issue no 123 - 13 September 2003
Risks is the TUCs weekly online bulletin for safety reps and others, read each week by over 8,000 subscribers and 1,500 on the TUC website. To receive this bulletin every week, click here. Past issues are available. This edition contains Useful links TUC courses for safety reps Disclaimer and Privacy statement. The TUC website lists future health and safety events in Whats On - new events are covered below.
Union safety concerns and campaigns took centre stage at this weeks TUC Congress. The union movements premier annual event heard George Brumwell, general secretary of construction UCATT, introduce the health and safety debate. He said 'its never possible to say that its been a good year for health and safety - and this year has sadly been no exception.' Stress was a top concern, he said, adding: 'It kills more people than any other workplace hazard, through early heart disease or strokes, and it causes more time off to be taken than any other preventable illness, whether people have a diagnosed mental illness or not.' A composite motion agreed by the conference called for action to address stress, passive smoking and violence at work, and for new rights for safety reps. Brumwell said: 'Unions have a powerful message to put across, and we need to be firmer about it.' He added that unions were calling for new powers for safety reps, 'not power for powers sake, but power in the interests of working people.' He added that TUC and the unions would continue to press for the introduction of the much delayed corporate killing law.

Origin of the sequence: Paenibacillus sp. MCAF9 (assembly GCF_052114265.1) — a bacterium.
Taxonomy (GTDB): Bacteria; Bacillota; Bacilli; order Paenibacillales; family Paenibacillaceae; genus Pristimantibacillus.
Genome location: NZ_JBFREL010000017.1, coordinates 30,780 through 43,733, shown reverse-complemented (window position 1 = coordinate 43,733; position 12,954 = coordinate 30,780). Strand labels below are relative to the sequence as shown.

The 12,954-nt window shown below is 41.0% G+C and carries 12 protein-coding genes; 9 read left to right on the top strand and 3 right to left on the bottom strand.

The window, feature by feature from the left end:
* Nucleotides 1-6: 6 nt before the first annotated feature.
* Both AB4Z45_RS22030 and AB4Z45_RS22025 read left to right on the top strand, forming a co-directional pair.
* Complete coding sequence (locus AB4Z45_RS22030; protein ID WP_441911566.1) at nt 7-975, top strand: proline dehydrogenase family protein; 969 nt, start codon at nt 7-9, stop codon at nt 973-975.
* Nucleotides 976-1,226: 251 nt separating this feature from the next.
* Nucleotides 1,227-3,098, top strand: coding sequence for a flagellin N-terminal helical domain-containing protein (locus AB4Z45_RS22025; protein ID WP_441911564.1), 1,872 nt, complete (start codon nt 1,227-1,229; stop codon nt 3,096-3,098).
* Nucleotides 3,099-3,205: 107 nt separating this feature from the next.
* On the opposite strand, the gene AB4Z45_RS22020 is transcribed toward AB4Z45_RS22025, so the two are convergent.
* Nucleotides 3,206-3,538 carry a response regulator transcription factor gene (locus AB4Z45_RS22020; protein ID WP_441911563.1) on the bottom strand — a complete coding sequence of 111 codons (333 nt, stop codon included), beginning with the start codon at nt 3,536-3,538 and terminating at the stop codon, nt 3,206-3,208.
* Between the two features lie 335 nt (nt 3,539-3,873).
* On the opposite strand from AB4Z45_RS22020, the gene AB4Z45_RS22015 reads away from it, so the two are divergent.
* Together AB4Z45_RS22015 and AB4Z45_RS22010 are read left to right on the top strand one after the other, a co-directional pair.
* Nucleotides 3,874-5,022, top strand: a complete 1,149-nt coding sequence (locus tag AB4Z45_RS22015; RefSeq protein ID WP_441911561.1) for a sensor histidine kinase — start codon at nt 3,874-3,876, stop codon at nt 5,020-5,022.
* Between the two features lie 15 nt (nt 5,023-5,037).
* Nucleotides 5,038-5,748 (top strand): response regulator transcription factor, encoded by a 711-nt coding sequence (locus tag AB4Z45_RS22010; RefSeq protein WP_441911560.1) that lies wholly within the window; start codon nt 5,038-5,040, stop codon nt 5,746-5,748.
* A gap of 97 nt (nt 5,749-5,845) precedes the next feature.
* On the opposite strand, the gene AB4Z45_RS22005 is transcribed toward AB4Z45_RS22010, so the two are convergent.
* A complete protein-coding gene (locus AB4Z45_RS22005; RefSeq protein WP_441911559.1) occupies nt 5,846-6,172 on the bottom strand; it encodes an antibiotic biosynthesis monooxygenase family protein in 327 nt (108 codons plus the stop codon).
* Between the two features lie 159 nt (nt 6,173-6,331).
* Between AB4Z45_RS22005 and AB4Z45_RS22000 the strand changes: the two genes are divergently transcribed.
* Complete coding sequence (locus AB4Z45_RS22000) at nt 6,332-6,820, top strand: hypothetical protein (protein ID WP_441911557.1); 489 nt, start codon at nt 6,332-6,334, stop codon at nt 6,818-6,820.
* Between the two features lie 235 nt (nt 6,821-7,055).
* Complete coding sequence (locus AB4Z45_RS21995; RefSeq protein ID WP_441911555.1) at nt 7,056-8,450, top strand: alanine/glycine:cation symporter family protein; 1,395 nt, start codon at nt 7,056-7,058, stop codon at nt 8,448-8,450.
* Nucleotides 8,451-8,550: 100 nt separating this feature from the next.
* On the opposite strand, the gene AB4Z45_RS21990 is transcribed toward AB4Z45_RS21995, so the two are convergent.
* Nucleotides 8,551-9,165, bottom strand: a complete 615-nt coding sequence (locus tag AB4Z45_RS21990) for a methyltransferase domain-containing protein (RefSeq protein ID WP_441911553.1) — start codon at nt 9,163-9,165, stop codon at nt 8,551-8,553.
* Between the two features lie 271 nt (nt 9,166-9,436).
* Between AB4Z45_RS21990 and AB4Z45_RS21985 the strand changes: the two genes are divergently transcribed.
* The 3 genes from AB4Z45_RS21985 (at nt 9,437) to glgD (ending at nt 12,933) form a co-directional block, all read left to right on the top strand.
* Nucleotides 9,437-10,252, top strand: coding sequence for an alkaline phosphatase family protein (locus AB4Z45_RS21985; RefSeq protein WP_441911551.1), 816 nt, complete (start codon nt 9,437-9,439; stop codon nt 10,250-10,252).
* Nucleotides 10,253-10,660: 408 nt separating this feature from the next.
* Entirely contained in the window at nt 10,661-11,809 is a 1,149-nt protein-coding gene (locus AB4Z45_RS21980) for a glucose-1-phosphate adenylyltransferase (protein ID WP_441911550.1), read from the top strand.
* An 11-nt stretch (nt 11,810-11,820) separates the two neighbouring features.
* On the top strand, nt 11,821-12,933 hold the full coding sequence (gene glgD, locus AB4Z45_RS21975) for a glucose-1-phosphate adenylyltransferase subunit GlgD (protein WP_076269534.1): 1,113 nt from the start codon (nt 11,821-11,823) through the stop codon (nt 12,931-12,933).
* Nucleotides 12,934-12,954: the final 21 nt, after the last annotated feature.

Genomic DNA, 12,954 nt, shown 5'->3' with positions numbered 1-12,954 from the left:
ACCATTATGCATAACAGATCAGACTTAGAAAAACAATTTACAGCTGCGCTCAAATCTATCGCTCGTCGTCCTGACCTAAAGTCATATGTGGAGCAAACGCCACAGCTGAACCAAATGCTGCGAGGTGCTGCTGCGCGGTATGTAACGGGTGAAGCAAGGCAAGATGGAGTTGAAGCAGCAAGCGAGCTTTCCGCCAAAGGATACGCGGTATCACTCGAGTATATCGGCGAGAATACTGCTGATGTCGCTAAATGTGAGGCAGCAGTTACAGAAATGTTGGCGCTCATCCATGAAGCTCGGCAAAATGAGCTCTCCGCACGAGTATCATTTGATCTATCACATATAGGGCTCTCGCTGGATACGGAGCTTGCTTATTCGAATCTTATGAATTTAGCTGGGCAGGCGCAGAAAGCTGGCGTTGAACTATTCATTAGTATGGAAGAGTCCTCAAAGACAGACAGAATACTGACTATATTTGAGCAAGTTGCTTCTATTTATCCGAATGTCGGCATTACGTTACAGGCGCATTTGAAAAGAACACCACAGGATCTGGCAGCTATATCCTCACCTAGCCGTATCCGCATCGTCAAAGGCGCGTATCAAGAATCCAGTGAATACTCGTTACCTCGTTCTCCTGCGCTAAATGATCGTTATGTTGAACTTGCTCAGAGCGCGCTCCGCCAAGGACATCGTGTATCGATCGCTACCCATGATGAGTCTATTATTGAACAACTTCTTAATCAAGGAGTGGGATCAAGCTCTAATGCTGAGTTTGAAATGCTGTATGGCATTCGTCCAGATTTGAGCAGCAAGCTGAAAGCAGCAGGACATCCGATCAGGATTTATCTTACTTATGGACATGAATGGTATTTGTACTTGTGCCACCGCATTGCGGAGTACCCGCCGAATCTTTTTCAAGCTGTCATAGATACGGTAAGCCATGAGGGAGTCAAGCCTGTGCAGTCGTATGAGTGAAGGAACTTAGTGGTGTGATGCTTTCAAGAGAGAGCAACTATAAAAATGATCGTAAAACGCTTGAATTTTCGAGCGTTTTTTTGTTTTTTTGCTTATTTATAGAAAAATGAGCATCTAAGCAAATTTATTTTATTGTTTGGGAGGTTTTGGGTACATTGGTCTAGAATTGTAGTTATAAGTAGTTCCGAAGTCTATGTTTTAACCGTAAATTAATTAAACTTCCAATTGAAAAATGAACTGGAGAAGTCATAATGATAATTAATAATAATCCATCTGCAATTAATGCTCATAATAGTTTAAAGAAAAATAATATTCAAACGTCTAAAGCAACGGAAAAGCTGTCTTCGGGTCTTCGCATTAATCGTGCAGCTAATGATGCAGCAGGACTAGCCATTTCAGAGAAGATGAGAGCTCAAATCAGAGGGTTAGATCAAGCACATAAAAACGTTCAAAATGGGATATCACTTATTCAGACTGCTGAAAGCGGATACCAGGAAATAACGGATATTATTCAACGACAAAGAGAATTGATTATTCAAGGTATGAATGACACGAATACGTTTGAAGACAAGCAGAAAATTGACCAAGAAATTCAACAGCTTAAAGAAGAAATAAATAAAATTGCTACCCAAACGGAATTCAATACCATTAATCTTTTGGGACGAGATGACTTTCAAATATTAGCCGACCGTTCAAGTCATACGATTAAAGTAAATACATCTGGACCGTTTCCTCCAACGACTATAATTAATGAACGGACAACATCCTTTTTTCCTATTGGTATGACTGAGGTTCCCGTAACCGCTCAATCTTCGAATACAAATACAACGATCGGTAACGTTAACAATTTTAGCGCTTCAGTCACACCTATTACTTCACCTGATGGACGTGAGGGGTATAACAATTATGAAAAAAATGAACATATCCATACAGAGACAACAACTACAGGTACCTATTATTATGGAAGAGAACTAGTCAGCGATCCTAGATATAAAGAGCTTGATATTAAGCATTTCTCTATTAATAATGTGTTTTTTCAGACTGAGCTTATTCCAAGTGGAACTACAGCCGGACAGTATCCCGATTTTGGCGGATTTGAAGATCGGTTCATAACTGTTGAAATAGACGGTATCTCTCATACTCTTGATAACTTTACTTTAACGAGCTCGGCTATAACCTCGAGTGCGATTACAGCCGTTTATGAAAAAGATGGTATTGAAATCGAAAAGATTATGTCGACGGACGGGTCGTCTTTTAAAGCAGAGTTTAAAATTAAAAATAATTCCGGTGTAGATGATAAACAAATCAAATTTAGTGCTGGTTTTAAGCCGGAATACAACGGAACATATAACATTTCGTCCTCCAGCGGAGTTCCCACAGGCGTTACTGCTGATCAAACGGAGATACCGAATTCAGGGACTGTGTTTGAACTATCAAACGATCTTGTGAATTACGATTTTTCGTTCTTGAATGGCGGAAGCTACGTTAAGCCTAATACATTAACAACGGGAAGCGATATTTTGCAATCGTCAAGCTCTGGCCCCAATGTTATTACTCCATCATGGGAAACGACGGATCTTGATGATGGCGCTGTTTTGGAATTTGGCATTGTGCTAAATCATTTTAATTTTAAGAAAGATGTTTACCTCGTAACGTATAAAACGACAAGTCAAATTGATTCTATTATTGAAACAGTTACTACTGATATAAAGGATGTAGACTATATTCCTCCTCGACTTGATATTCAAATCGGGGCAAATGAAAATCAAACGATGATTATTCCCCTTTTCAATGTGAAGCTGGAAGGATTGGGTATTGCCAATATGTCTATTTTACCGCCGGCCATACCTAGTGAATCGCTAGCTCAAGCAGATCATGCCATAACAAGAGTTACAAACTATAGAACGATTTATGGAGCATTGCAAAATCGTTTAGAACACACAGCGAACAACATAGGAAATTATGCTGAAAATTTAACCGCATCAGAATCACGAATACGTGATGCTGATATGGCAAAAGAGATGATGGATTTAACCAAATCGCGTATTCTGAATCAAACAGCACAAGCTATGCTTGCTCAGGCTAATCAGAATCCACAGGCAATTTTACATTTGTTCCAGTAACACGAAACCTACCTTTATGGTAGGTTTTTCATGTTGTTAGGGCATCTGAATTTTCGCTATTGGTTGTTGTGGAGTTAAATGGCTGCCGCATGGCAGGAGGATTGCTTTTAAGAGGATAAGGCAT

Attacks on teaching staff are not being dealt with effectively, a teaching union has charged. Sue Rogers, national treasurer of NASUWT, told this months TUC conference: 'In schools, research by NASUWT indicates that there is an act of abuse aimed at a teacher every seven minutes. Such incidents include verbal abuse, physical assaults, racial and homophobic abuse, intimidation and sexual assault.' She said that most of the attacks were perpetrated by pupils but some were the actions of parents, and criticised the lack of action by school management. She said: 'Half of teachers are not satisfied with the action employers take to protect them. We urge schools to put in place reporting systems which lead to strong action against perpetrators of abuse.' She added the union receives requests for around six ballots each month for action to refuse to teach abusive pupils.
Inland Revenue workers were threatened with physical violence - and even received death threats - from people frustrated by non-payment of the new tax credits. A highly critical report from civil service union PCS concludes too few staff were asked to do too much in too short a time. It says Inland Revenue staff burdened with long hours and poor working conditions were unable to cope. At the height of the problems, hundreds of Inland Revenue workers took part in a walkout because of the extreme pressure they were under. The PCS report is the unions submission to a National Audit Office investigation into the botched tax credit introduction. According to the PCS report, Inland Revenue workers in offices throughout the country reported overcrowding, health and safety violations, assault and even death threats from claimants. Graham Steel, PCS senior national officer for the Inland Revenue, said 'the pressures put on staff and customers through computer failure, poor planning and allocation of resources seriously undermined what is a flagship government programme.'